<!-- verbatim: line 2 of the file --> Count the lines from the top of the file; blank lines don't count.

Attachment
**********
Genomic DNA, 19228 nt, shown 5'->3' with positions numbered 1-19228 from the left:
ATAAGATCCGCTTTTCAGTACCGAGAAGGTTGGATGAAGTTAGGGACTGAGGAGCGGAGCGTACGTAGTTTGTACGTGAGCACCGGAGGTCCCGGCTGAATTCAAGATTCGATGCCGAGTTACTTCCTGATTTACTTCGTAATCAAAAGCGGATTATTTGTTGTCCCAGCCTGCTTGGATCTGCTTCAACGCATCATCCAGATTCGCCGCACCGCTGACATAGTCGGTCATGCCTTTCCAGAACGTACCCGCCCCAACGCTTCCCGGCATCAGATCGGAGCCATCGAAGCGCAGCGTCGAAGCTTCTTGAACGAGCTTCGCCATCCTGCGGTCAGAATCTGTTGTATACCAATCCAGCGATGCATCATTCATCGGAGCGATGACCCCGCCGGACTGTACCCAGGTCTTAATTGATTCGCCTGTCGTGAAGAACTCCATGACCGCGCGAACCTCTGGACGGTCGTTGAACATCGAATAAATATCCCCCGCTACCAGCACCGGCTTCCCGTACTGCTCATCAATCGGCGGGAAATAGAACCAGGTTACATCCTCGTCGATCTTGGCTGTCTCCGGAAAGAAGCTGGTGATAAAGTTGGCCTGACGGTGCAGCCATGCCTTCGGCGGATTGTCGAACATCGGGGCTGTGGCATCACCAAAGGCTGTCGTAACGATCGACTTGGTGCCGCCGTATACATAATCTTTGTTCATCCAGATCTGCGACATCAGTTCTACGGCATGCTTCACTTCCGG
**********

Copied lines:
ATAAGATCCGCTTTTCAGTACCGAGAAGGTTGGATGAAGTTAGGGACTGAGGAGCGGAGCGTACGTAGTTTGTACGTGAGCACCGGAGGTCCCGGCTGAATTCAAGATTCGATGCCGAGTTACTTCCTGATTTACTTCGTAATCAAAAGCGGATTATTTGTTGTCCCAGCCTGCTTGGATCTGCTTCAACGCATCATCCAGATTCGCCGCACCGCTGACATAGTCGGTCATGCCTTTCCAGAACGTACCCGCCCCAACGCTTCCCGGCATCAGATCGGAGCCATCGAAGCGCAGCGTCGAAGCTTCTTGAACGAGCTTCGCCATCCTGCGGTCAGAATCTGTTGTATACCAATCCAGCGATGCATCATTCATCGGAGCGATGACCCCGCCGGACTGTACCCAGGTCTTAATTGATTCGCCTGTCGTGAAGAACTCCATGACCGCGCGAACCTCTGGACGGTCGTTGAACATCGAATAAATATCCCCCGCTACCAGCACCGGCTTCCCGTACTGCTCATCAATCGGCGGGAAATAGAACCAGGTTACATCCTCGTCGATCTTGGCTGTCTCCGGAAAGAAGCTGGTGATAAAGTTGGCCTGACGGTGCAGCCATGCCTTCGGCGGATTGTCGAACATCGGGGCTGTGGCATCACCAAAGGCTGTCGTAACGATCGACTTGGTGCCGCCGTATACATAATCTTTGTTCATCCAGATCTGCGACATCAGTTCTACGGCATGCTTCACTTCCGG